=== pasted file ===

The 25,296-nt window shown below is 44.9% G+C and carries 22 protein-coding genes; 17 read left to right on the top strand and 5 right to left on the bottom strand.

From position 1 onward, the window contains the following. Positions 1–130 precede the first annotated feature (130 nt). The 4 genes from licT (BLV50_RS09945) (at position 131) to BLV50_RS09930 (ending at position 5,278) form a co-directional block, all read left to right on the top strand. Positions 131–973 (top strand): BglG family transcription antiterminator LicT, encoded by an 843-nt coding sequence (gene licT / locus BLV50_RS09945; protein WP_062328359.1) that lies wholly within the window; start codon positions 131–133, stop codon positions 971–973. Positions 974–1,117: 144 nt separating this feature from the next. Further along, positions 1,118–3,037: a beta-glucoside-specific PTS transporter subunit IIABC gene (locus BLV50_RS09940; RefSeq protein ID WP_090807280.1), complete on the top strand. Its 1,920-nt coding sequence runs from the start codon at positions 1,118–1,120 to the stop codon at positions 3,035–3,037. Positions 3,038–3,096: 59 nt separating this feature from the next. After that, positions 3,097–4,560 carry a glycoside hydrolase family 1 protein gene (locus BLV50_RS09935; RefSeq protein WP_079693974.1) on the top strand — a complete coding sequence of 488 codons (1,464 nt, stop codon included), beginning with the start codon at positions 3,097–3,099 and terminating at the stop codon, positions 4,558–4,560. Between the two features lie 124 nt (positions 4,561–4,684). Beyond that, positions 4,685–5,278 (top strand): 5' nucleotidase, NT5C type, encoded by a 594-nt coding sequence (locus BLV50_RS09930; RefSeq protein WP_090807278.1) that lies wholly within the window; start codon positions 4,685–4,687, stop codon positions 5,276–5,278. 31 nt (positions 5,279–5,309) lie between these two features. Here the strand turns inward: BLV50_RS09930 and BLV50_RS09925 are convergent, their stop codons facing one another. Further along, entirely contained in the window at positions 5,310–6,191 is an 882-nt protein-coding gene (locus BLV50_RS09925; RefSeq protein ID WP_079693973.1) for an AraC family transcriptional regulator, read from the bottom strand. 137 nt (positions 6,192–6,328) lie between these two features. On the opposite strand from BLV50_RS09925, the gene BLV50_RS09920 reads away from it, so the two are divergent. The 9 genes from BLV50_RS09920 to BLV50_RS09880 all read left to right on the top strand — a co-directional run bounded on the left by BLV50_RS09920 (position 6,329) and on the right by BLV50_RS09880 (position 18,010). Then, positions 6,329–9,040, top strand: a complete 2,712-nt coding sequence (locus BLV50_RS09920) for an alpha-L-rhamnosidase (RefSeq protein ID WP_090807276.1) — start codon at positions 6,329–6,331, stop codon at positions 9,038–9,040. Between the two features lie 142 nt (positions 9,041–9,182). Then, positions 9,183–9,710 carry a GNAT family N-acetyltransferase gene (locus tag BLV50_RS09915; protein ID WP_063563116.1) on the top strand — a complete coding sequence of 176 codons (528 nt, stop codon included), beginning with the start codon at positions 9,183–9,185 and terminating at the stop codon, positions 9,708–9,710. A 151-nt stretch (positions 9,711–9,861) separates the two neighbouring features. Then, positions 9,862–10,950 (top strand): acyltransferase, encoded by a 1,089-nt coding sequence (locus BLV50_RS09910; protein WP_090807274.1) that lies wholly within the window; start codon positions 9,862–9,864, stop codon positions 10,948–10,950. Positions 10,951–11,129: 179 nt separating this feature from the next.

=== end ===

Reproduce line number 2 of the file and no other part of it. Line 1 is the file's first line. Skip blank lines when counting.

From position 1 onward, the window contains the following. Positions 1–130 precede the first annotated feature (130 nt). The 4 genes from licT (BLV50_RS09945) (at position 131) to BLV50_RS09930 (ending at position 5,278) form a co-directional block, all read left to right on the top strand. Positions 131–973 (top strand): BglG family transcription antiterminator LicT, encoded by an 843-nt coding sequence (gene licT / locus BLV50_RS09945; protein WP_062328359.1) that lies wholly within the window; start codon positions 131–133, stop codon positions 971–973. Positions 974–1,117: 144 nt separating this feature from the next. Further along, positions 1,118–3,037: a beta-glucoside-specific PTS transporter subunit IIABC gene (locus BLV50_RS09940; RefSeq protein ID WP_090807280.1), complete on the top strand. Its 1,920-nt coding sequence runs from the start codon at positions 1,118–1,120 to the stop codon at positions 3,035–3,037. Positions 3,038–3,096: 59 nt separating this feature from the next. After that, positions 3,097–4,560 carry a glycoside hydrolase family 1 protein gene (locus BLV50_RS09935; RefSeq protein WP_079693974.1) on the top strand — a complete coding sequence of 488 codons (1,464 nt, stop codon included), beginning with the start codon at positions 3,097–3,099 and terminating at the stop codon, positions 4,558–4,560. Between the two features lie 124 nt (positions 4,561–4,684). Beyond that, positions 4,685–5,278 (top strand): 5' nucleotidase, NT5C type, encoded by a 594-nt coding sequence (locus BLV50_RS09930; RefSeq protein WP_090807278.1) that lies wholly within the window; start codon positions 4,685–4,687, stop codon positions 5,276–5,278. 31 nt (positions 5,279–5,309) lie between these two features. Here the strand turns inward: BLV50_RS09930 and BLV50_RS09925 are convergent, their stop codons facing one another. Further along, entirely contained in the window at positions 5,310–6,191 is an 882-nt protein-coding gene (locus BLV50_RS09925; RefSeq protein ID WP_079693973.1) for an AraC family transcriptional regulator, read from the bottom strand. 137 nt (positions 6,192–6,328) lie between these two features. On the opposite strand from BLV50_RS09925, the gene BLV50_RS09920 reads away from it, so the two are divergent. The 9 genes from BLV50_RS09920 to BLV50_RS09880 all read left to right on the top strand — a co-directional run bounded on the left by BLV50_RS09920 (position 6,329) and on the right by BLV50_RS09880 (position 18,010). Then, positions 6,329–9,040, top strand: a complete 2,712-nt coding sequence (locus BLV50_RS09920) for an alpha-L-rhamnosidase (RefSeq protein ID WP_090807276.1) — start codon at positions 6,329–6,331, stop codon at positions 9,038–9,040. Between the two features lie 142 nt (positions 9,041–9,182). Then, positions 9,183–9,710 carry a GNAT family N-acetyltransferase gene (locus tag BLV50_RS09915; protein ID WP_063563116.1) on the top strand — a complete coding sequence of 176 codons (528 nt, stop codon included), beginning with the start codon at positions 9,183–9,185 and terminating at the stop codon, positions 9,708–9,710. A 151-nt stretch (positions 9,711–9,861) separates the two neighbouring features. Then, positions 9,862–10,950 (top strand): acyltransferase, encoded by a 1,089-nt coding sequence (locus BLV50_RS09910; protein WP_090807274.1) that lies wholly within the window; start codon positions 9,862–9,864, stop codon positions 10,948–10,950. Positions 10,951–11,129: 179 nt separating this feature from the next.